My dad did a cool thing
I watched my Dad do a cool thing the other day.
For those of you who don’t already know my dad, he’s a pretty neat guy. He’s been a librarian, a pastor, a Ham Radio operator, a walker of dogs and a teller of tales, among other things. People like him. He’s good stuff.
Dad’s having surgery -- not the first time, probably not the last. My dad’s take on surgery is similar to his take on vehicle maintenance. You do it, it keeps things running better, the end. Clearly, he’s not particularly bent out of shape about going under the knife.
The rest of us, of course, are a little more nervous about it. In that vein, while chatting with the Surgeon the other day, I relayed a question from my Aunt (a nurse) who couldn’t be there to ask it.
The surgeon thought it was a ridiculous question, and while he did manage (eventually) to answer it and provide good information about why it wasn’t a thing he would do (too risky, not enough reason to take the risk) he first and foremost bowed to his own ego.
It’s been my observation that a lot of surgeons have big egos. I suspect that’s a side effect of playing around with people’s innards and pulling them out of it at the end of the procedure hale and hearty. I can see how that could pretty easily make you feel like Dr. Strange before the car accident.
Being on the receiving end of it, where the Doc leaps dramatically onto his high horse and high steps it all around the tiny hospital room peopled with an old dude in a hospital gown attached to a bunch of beeping monitors and his concerned family is, you know, not so groovy.
So here’s how it played out.
Me: (seated, eating carrots out of a plastic cup) asks the question.
Doc: (standing next to dad who is lying in the bed) does the cartoon eyeball thing at the audacity of the question ...
and begins to a) explode about the ‘insanity’ of the idea, b) shoot out exasperated and highly defensive attacks on the bits of the procedure that are ‘unnecessary’ and ‘ridiculous’, and then c) demand, in a derogatory tone, to know the credentials of the questioner.
‘Who is this anyway? Is she a DOCTOR???’
Me: Sits and stares at him like a bug in a specimen jar while continuing to eat my carrots.
Mom: Attempts to deescalate – ‘It was JUST a question’
Now here’s the good bit…
First off, here’s what he DIDN’T do. Dad didn’t get fired up (like the doctor), or defensive or back off (like mom), or dismissive and peeved (like me), or angry or scared like he could easily have done.
I mean, for real, here’s a dude in his 80th year, looking at having his brain frozen, his chest cracked open and having a cadre of near strangers doing plumbing work on his aorta which has a small percentage chance of being fatal in and of itself, plus a slightly larger percentage chance of giving him a stroke, or ideally going really well which will result in a two-month recovery period. It’s a scary proposition, and here at his elbow is the surgeon responsible tossing a fit like an arrogant five-year-old and demanding to know the credentials of his patent’s only sister.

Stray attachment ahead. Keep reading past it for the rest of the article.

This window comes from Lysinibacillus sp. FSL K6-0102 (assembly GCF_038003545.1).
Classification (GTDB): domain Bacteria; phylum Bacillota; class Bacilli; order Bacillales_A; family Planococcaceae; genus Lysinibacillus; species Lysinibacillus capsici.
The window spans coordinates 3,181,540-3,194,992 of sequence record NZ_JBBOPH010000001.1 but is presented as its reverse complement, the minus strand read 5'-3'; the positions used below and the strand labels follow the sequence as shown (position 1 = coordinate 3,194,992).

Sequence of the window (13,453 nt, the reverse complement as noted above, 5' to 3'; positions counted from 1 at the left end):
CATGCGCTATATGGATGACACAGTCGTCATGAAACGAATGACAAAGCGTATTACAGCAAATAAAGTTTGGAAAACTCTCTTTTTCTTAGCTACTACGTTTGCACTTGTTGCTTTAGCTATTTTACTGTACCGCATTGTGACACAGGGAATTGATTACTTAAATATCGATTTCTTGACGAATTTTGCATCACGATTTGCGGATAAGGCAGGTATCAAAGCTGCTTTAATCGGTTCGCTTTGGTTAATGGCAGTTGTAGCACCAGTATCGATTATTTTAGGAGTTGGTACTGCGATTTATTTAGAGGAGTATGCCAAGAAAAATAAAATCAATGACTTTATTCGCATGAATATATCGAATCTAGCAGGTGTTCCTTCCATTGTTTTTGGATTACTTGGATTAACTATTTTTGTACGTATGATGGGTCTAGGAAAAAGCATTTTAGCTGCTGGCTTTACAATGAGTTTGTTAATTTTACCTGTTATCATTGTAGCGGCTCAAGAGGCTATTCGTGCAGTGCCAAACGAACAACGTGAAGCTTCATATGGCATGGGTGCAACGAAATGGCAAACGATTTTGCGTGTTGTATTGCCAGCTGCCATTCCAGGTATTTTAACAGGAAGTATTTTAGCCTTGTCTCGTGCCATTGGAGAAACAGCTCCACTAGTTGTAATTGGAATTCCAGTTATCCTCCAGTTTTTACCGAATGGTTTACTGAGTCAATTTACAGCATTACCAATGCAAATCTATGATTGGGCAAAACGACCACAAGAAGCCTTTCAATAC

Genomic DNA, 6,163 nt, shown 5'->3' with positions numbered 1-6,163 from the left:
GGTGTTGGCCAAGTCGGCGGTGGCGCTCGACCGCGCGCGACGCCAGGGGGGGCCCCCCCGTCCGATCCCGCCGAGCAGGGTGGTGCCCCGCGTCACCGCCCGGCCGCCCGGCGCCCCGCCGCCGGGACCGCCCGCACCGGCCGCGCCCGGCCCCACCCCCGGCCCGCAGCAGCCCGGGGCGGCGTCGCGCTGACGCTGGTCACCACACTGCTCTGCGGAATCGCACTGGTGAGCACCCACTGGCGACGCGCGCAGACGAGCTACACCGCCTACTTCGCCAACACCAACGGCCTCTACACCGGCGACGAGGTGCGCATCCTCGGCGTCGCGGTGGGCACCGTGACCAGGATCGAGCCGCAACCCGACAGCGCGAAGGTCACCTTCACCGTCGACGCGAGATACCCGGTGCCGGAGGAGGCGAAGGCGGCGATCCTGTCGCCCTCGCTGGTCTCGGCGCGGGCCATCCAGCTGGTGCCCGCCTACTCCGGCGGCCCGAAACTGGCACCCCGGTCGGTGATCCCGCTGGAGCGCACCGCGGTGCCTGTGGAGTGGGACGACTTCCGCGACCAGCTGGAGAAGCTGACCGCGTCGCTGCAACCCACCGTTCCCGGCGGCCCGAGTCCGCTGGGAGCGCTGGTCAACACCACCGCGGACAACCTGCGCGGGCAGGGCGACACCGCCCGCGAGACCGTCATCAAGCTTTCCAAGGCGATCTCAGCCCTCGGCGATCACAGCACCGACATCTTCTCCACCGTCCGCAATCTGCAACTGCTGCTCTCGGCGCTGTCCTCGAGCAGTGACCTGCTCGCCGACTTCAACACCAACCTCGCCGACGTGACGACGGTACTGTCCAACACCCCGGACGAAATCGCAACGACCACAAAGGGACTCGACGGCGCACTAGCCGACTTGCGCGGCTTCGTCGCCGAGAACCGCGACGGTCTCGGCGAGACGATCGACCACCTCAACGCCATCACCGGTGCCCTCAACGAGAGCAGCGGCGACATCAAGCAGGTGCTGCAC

Nope. Here’s what he does.
From his seat in the hospital bed, he leans in calmly to the doctor, and in a tone of voice that you’d use with your dearest friend who has just reacted foolishly and is on the verge of making an absolute ass of himself, he says, “She’s an RN.”
Just three little words, delivered in a quiet, kindly tone, to a man who is around the age of his own children. Three little words that conveyed so very much. A tiny, quiet communication that said, Son, you are among friends, there’s no reason for foolishness. Be at peace. You can do better. This moment can be better.
And it worked.
The doctor (and to his credit, I get the feeling that this wasn’t the first time he gave himself some calming self-talk as a reminder to communicate kindly with his patients) took a breath and very deliberately climbed down off his high horse. I watched him as he actively worked to think through the question that was asked and address each part of it. He found the ability to give us the benefit of his knowledge without beating us with it.
My dad sparked that moment. AND he did it from a hospital bed, hooked up to machines, after a semi-invasive procedure to test his heart for a big, scary upcoming surgical procedure. He did it in the face of the nervousness of his wife of 58 years and the smart-ass attitude of his daughter of not quite that many years.
I couldn’t have done it, I don’t think. Probably I’m not alone in the group of people couldn’t have taken that emotionally charged moment and saved it, not just with a calming response, but one filled with grace and love and compassion. But he did.
And I’ve been thinking about it ever since.
I look at our fractured political system right now, at our whole world full of broken, foolish, suffering humans trying desperately to assure ourselves that there is a good and righteous reason for our existence and the continued existence of our species on this beautiful planet we call our home.
I look at it and think, maybe if more of us could do what my dad did, could change a crucial moment of fear and bloated ego and distrust and turn it into a moment of love and compassion and hope, that maybe we’d have a better reason to think that there really is a good reason for humanity to thrive.